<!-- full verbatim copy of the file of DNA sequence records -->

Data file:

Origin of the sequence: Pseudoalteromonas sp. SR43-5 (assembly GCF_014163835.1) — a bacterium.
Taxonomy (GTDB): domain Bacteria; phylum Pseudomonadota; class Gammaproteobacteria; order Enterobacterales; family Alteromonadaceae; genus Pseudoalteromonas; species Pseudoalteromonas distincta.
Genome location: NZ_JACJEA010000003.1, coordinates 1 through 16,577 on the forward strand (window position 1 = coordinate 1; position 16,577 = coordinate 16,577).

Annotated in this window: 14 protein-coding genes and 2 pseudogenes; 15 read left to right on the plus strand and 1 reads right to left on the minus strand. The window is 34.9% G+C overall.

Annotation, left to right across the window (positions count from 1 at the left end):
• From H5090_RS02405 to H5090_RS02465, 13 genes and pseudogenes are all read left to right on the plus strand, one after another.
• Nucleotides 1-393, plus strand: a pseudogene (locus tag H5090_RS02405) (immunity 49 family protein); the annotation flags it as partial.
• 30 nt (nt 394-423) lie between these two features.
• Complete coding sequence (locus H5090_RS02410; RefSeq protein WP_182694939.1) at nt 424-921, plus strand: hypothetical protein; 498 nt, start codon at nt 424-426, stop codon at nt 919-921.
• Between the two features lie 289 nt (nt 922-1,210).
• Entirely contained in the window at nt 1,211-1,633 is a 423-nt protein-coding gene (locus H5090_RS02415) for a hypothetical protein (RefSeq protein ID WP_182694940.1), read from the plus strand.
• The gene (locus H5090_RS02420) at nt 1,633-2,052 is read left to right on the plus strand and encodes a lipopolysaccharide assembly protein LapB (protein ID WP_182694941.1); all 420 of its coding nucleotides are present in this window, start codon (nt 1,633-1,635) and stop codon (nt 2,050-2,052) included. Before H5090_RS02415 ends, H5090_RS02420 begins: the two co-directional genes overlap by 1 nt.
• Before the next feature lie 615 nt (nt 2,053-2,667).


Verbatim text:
Origin of the sequence: Pseudoalteromonas sp. SR43-5 (assembly GCF_014163835.1) — a bacterium.
Taxonomy (GTDB): domain Bacteria; phylum Pseudomonadota; class Gammaproteobacteria; order Enterobacterales; family Alteromonadaceae; genus Pseudoalteromonas; species Pseudoalteromonas distincta.
Genome location: NZ_JACJEA010000003.1, coordinates 1 through 16,577 on the forward strand (window position 1 = coordinate 1; position 16,577 = coordinate 16,577).

Annotated in this window: 14 protein-coding genes and 2 pseudogenes; 15 read left to right on the plus strand and 1 reads right to left on the minus strand. The window is 34.9% G+C overall.

Annotation, left to right across the window (positions count from 1 at the left end):
• From H5090_RS02405 to H5090_RS02465, 13 genes and pseudogenes are all read left to right on the plus strand, one after another.
• Nucleotides 1-393, plus strand: a pseudogene (locus tag H5090_RS02405) (immunity 49 family protein); the annotation flags it as partial.
• 30 nt (nt 394-423) lie between these two features.
• Complete coding sequence (locus H5090_RS02410; RefSeq protein WP_182694939.1) at nt 424-921, plus strand: hypothetical protein; 498 nt, start codon at nt 424-426, stop codon at nt 919-921.
• Between the two features lie 289 nt (nt 922-1,210).
• Entirely contained in the window at nt 1,211-1,633 is a 423-nt protein-coding gene (locus H5090_RS02415) for a hypothetical protein (RefSeq protein ID WP_182694940.1), read from the plus strand.
• The gene (locus H5090_RS02420) at nt 1,633-2,052 is read left to right on the plus strand and encodes a lipopolysaccharide assembly protein LapB (protein ID WP_182694941.1); all 420 of its coding nucleotides are present in this window, start codon (nt 1,633-1,635) and stop codon (nt 2,050-2,052) included. Before H5090_RS02415 ends, H5090_RS02420 begins: the two co-directional genes overlap by 1 nt.
• Before the next feature lie 615 nt (nt 2,053-2,667).